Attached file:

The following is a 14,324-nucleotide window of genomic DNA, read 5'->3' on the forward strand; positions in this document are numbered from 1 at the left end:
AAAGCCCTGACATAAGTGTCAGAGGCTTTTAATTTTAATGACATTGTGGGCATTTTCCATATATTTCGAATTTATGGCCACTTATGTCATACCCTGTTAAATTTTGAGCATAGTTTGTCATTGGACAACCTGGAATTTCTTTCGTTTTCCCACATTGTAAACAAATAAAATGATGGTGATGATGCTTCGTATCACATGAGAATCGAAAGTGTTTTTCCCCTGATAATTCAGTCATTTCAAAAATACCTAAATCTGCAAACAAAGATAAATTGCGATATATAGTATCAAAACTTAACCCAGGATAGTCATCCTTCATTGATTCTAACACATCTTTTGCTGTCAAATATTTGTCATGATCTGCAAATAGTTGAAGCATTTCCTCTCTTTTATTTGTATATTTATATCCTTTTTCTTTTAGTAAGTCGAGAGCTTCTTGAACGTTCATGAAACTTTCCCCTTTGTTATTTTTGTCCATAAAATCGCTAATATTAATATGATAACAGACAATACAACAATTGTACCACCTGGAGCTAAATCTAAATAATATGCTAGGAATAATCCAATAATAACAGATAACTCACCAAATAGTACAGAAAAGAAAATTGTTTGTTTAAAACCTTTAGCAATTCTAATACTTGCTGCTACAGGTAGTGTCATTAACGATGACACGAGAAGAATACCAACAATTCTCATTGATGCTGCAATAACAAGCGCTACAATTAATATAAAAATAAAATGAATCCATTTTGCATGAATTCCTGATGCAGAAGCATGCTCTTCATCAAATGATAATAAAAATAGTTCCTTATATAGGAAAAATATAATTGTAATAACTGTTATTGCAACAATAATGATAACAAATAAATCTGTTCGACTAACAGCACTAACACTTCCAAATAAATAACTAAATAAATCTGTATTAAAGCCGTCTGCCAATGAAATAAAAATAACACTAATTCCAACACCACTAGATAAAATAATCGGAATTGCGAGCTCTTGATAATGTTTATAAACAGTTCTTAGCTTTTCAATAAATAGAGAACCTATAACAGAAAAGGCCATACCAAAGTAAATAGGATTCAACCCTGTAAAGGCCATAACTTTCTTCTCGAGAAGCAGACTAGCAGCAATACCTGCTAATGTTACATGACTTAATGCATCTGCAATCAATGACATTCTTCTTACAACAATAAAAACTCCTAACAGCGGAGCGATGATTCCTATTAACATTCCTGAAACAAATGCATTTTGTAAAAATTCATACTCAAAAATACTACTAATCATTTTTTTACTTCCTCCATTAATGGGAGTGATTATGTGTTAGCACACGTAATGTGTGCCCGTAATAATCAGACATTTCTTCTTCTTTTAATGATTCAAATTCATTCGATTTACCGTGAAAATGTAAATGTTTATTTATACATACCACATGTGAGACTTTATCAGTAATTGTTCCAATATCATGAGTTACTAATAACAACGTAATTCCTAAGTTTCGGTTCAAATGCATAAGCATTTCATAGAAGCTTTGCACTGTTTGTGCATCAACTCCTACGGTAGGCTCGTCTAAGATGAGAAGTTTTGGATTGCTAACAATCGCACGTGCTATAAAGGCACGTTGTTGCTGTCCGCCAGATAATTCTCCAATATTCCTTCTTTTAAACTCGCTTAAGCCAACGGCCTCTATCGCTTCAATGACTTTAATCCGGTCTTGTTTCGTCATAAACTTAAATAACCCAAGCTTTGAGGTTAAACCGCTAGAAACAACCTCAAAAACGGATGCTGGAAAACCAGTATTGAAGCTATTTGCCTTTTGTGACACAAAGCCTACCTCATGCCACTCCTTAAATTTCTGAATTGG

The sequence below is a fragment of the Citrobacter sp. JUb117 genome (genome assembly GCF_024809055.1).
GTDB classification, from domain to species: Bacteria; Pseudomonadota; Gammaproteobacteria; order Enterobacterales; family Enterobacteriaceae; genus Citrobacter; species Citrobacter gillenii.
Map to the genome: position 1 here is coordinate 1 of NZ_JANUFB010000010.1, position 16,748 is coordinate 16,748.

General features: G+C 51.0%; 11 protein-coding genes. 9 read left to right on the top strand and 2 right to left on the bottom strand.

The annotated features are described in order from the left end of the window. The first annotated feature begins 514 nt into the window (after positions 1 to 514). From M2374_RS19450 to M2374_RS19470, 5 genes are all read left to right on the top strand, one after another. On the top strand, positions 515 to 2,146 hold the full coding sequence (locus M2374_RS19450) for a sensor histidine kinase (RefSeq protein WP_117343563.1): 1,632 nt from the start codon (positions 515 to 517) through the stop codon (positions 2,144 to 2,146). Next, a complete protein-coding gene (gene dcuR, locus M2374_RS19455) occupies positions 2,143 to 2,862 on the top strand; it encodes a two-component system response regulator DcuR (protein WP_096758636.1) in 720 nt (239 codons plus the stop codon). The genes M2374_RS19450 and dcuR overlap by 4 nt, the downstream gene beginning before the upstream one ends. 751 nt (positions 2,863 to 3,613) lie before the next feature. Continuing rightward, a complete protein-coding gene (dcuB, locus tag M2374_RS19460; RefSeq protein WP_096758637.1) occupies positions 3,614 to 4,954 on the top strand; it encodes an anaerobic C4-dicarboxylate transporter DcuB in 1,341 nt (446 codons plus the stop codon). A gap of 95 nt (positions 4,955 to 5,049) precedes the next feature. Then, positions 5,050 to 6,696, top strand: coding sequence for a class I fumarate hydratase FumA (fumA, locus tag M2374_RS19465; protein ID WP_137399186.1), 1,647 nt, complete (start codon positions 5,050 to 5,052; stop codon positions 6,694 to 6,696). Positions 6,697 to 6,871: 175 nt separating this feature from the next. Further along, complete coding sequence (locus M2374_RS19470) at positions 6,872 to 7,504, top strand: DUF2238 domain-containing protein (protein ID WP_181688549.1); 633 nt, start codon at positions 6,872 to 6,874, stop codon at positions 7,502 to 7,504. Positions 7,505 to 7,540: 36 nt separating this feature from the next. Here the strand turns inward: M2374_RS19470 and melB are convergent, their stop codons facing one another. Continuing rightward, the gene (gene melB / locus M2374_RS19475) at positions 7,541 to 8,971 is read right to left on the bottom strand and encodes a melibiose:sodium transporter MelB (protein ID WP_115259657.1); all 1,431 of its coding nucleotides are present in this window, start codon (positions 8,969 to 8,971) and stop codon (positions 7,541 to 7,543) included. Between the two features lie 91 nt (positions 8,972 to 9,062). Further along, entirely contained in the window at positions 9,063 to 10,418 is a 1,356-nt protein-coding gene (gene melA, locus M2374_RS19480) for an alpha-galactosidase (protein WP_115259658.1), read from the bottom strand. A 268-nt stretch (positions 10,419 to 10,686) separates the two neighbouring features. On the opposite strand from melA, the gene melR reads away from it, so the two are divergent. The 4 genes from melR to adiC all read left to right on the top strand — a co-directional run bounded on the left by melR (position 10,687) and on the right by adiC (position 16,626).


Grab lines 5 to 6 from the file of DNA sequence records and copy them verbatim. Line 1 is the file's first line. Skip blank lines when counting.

Map to the genome: position 1 here is coordinate 1 of NZ_JANUFB010000010.1, position 16,748 is coordinate 16,748.

General features: G+C 51.0%; 11 protein-coding genes. 9 read left to right on the top strand and 2 right to left on the bottom strand.